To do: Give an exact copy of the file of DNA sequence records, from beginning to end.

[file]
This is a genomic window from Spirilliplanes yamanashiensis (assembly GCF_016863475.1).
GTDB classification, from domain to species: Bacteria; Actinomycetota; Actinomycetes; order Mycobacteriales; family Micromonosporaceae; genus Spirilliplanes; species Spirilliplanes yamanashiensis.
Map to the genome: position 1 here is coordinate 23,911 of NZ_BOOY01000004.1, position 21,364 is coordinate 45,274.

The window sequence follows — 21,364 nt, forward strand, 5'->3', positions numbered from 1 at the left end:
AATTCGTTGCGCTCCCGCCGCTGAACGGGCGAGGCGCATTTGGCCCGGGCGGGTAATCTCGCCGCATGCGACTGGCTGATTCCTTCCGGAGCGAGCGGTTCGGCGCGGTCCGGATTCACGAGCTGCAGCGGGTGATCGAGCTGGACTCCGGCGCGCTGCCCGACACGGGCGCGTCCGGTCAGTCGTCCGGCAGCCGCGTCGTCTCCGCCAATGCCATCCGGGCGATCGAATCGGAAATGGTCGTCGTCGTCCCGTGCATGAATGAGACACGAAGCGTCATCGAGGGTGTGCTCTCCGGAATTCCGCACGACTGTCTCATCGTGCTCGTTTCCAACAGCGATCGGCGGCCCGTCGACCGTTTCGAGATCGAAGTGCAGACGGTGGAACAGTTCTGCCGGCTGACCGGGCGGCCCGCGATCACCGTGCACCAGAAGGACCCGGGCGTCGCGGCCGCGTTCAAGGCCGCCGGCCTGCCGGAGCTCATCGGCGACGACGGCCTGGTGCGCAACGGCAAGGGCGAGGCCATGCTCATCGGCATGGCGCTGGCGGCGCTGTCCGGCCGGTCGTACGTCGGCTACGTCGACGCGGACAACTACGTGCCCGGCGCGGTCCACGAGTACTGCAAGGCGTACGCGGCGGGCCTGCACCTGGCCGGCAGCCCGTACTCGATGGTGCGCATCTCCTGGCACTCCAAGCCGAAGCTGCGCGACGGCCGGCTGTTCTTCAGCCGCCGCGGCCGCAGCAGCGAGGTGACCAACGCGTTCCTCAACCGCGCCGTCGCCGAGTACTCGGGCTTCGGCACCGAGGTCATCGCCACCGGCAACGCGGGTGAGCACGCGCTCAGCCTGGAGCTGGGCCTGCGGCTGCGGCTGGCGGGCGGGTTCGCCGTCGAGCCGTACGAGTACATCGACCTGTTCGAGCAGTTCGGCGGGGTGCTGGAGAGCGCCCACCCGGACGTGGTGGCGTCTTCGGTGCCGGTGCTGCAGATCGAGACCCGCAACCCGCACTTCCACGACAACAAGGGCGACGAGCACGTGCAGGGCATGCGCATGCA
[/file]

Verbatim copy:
This is a genomic window from Spirilliplanes yamanashiensis (assembly GCF_016863475.1).
GTDB classification, from domain to species: Bacteria; Actinomycetota; Actinomycetes; order Mycobacteriales; family Micromonosporaceae; genus Spirilliplanes; species Spirilliplanes yamanashiensis.
Map to the genome: position 1 here is coordinate 23,911 of NZ_BOOY01000004.1, position 21,364 is coordinate 45,274.

The window sequence follows — 21,364 nt, forward strand, 5'->3', positions numbered from 1 at the left end:
AATTCGTTGCGCTCCCGCCGCTGAACGGGCGAGGCGCATTTGGCCCGGGCGGGTAATCTCGCCGCATGCGACTGGCTGATTCCTTCCGGAGCGAGCGGTTCGGCGCGGTCCGGATTCACGAGCTGCAGCGGGTGATCGAGCTGGACTCCGGCGCGCTGCCCGACACGGGCGCGTCCGGTCAGTCGTCCGGCAGCCGCGTCGTCTCCGCCAATGCCATCCGGGCGATCGAATCGGAAATGGTCGTCGTCGTCCCGTGCATGAATGAGACACGAAGCGTCATCGAGGGTGTGCTCTCCGGAATTCCGCACGACTGTCTCATCGTGCTCGTTTCCAACAGCGATCGGCGGCCCGTCGACCGTTTCGAGATCGAAGTGCAGACGGTGGAACAGTTCTGCCGGCTGACCGGGCGGCCCGCGATCACCGTGCACCAGAAGGACCCGGGCGTCGCGGCCGCGTTCAAGGCCGCCGGCCTGCCGGAGCTCATCGGCGACGACGGCCTGGTGCGCAACGGCAAGGGCGAGGCCATGCTCATCGGCATGGCGCTGGCGGCGCTGTCCGGCCGGTCGTACGTCGGCTACGTCGACGCGGACAACTACGTGCCCGGCGCGGTCCACGAGTACTGCAAGGCGTACGCGGCGGGCCTGCACCTGGCCGGCAGCCCGTACTCGATGGTGCGCATCTCCTGGCACTCCAAGCCGAAGCTGCGCGACGGCCGGCTGTTCTTCAGCCGCCGCGGCCGCAGCAGCGAGGTGACCAACGCGTTCCTCAACCGCGCCGTCGCCGAGTACTCGGGCTTCGGCACCGAGGTCATCGCCACCGGCAACGCGGGTGAGCACGCGCTCAGCCTGGAGCTGGGCCTGCGGCTGCGGCTGGCGGGCGGGTTCGCCGTCGAGCCGTACGAGTACATCGACCTGTTCGAGCAGTTCGGCGGGGTGCTGGAGAGCGCCCACCCGGACGTGGTGGCGTCTTCGGTGCCGGTGCTGCAGATCGAGACCCGCAACCCGCACTTCCACGACAACAAGGGCGACGAGCACGTGCAGGGCATGCGCATGCA